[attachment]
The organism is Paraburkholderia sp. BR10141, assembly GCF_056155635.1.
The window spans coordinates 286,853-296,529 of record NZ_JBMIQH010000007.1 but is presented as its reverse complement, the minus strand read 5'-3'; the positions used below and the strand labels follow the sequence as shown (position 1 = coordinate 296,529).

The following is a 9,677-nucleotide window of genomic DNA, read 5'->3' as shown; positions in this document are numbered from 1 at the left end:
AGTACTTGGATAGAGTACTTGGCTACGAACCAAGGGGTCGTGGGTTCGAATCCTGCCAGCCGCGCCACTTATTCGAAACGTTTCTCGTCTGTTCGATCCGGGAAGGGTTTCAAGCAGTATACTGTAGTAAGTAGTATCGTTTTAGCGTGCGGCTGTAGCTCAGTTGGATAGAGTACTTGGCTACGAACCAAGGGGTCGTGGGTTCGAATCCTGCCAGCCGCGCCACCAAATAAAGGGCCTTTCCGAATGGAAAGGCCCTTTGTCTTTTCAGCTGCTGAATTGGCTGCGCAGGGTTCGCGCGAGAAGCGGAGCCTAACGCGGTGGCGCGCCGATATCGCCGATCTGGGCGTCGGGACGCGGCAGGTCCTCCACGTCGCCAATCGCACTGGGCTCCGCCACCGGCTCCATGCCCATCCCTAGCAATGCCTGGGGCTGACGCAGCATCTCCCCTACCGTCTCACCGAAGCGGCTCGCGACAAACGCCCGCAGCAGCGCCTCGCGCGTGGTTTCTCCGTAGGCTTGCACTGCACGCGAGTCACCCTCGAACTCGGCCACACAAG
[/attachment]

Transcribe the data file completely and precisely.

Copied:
The organism is Paraburkholderia sp. BR10141, assembly GCF_056155635.1.
The window spans coordinates 286,853-296,529 of record NZ_JBMIQH010000007.1 but is presented as its reverse complement, the minus strand read 5'-3'; the positions used below and the strand labels follow the sequence as shown (position 1 = coordinate 296,529).

The following is a 9,677-nucleotide window of genomic DNA, read 5'->3' as shown; positions in this document are numbered from 1 at the left end:
AGTACTTGGATAGAGTACTTGGCTACGAACCAAGGGGTCGTGGGTTCGAATCCTGCCAGCCGCGCCACTTATTCGAAACGTTTCTCGTCTGTTCGATCCGGGAAGGGTTTCAAGCAGTATACTGTAGTAAGTAGTATCGTTTTAGCGTGCGGCTGTAGCTCAGTTGGATAGAGTACTTGGCTACGAACCAAGGGGTCGTGGGTTCGAATCCTGCCAGCCGCGCCACCAAATAAAGGGCCTTTCCGAATGGAAAGGCCCTTTGTCTTTTCAGCTGCTGAATTGGCTGCGCAGGGTTCGCGCGAGAAGCGGAGCCTAACGCGGTGGCGCGCCGATATCGCCGATCTGGGCGTCGGGACGCGGCAGGTCCTCCACGTCGCCAATCGCACTGGGCTCCGCCACCGGCTCCATGCCCATCCCTAGCAATGCCTGGGGCTGACGCAGCATCTCCCCTACCGTCTCACCGAAGCGGCTCGCGACAAACGCCCGCAGCAGCGCCTCGCGCGTGGTTTCTCCGTAGGCTTGCACTGCACGCGAGTCACCCTCGAACTCGGCCACACAAG